Kiki Bertens column: 'Idol' Clijsters' comeback was a complete surprise

Kiki Bertens

Kiki Bertens, the Dutch world number 10, is the latest WTA Tour star to feature in a BBC Sport column. In her second piece from the Australian Open, the 2016 French Open semi-finalist talks about the impending comeback of her idol Kim Clijsters, why she is never satisfied after a match and how she tries not to talk tennis with her husband at the dinner table.

Kim Clijsters
Kim Clijsters believes she will still be competitive on her return to tennis, which is planned for March

Even though I never really liked watching tennis too much when I was growing up, it is fair to say Kim Clijsters was my idol.

Kim was a great player, a great person and a great champion. Plus she is from Belgium, really close to where I am from, so it is pretty obvious why I liked her.

That meant I was really happy to see her announce a comeback at the age of 36 after more than seven years away from the WTA Tour.

It came as a complete surprise to me. I never saw it coming. But now I'm thinking it would be great if I could play her one day.

I don't know how I would feel if that was to happen, but of course I would want to beat her! That's the case with every player.

Her game was very good to watch; she was really aggressive and her movement was good.

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I'm still capable - Clijsters on her tennis comeback

We will have to see how successful her comeback is going to be. Maybe it won't be that easy.

Maria Sharapova and Victoria Azarenka are examples of other former Grand Slam winners who have tried to come back after a long time away.

It is not as easy as it was before - I think the level is so high and everyone can play really well.

It will be tough for Kim and I have no idea how she is shaping up now.

But she was a great athlete in her prime and you can't rule anything out. So let's see what happens.

'I need to play more aggressively'

Kiki Bertens
Bertens' best run at the Australian Open was to the third round in 2018

I started the Australian Open with a 6-1 6-4 win against Romania's Irina-Camelia Begu on Tuesday - but, despite the scoreline, I was not completely happy.

Of course I am happy with the result, but I am never really satisfied with how I play. There is always something that I want to do better.

I think winning by that scoreline and not being completely satisfied is a good sign. And it is a sign of how far I have come over the past few years - and that I still want more.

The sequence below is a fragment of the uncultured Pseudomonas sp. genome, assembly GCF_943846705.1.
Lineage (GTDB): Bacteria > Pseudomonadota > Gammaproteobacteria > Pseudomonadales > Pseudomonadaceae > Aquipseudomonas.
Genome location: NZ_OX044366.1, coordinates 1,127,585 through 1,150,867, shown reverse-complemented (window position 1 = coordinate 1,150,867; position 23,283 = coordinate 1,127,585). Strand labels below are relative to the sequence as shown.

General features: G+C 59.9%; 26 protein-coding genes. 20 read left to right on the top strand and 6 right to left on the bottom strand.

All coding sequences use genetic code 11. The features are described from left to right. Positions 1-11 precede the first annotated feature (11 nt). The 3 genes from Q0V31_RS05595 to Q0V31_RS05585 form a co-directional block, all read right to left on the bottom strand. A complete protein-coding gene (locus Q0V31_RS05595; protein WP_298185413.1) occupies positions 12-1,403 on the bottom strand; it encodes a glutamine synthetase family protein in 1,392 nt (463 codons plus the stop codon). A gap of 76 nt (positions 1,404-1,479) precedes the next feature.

My confidence has grown so much in the past few years that even when I'm not playing my best, I still feel calm on court and find a way to win.

Against Begu, I was not playing really aggressively, apart from my serve, which I used really well.

The rest of my game was more about moving a lot from side to side, making as many balls as I could and just putting it back in the court.

For the next match, and if I want to go deeper in the tournament, I will have to play more aggressively.

'Playing a new opponent requires some homework'

On Thursday, I will play Arina Rodionova in the second round - she is an Australian wildcard who I've never faced before.

That is going to be a tough one, like all matches are at a Grand Slam. She had a good first-round win, losing the opening set to Ukraine's Kateryna Bondarenko before turning the match around.

Arina is from Melbourne so I'm sure she will have the crowd behind her, but that does not faze me.

It is really exciting when I play someone I have never played before. My coach Elise Tamaela went to watch her match to find out how she is playing.

Normally I rely on Elise going to a match and listening to what she tells me about an opponent, as well as drawing on my own experiences.

But if I've never played a girl before, then I will also watch videos of her play on the internet. That's my homework.

I will watch it and see what she did well but I think it is more important to concentrate on my own strengths.

'How my husband and I juggle tennis and marriage'

Kiki Bertens
Kiki Bertens' husband Remko also works in tennis

As I told you in my first column, I got married in the summer to my husband Remko, who is part of my team.

He is a physio and a fitness trainer, but a coach as well, and my coach Elise is also a fitness trainer and physio. So they can do both - and if I'm not happy with one, then I can switch to the other!

It is great he is part of our team because otherwise we'd have no time to see each other.

Remko has his own tennis academy in Belgium so he travels with us for half of the year.

I think it is good that he travels with us only half of the time, and not full time, because I think that would make it a little bit tougher.

We manage to balance our work and private life very well; we have found a good way to do that.

Most of the time when we are on site at a tournament it is work, and that really starts when he is doing my warm-up before practice.

At the end of the day, when we have finished stretching and the rest of my recovery routine, he becomes my husband again and the work stops.

Then we can do normal stuff as husband and wife, go for a nice dinner, watch a movie or just relax.

When we are having dinner in a restaurant, we try not to talk about tennis - but sometimes it is hard.

Does whoever bring up to tennis first at the dinner table have to pay the bill? Not at the moment. But that's a good idea, maybe we will start doing that!

Kiki Bertens was speaking to BBC Sport's Jonathan Jurejko at Melbourne Park

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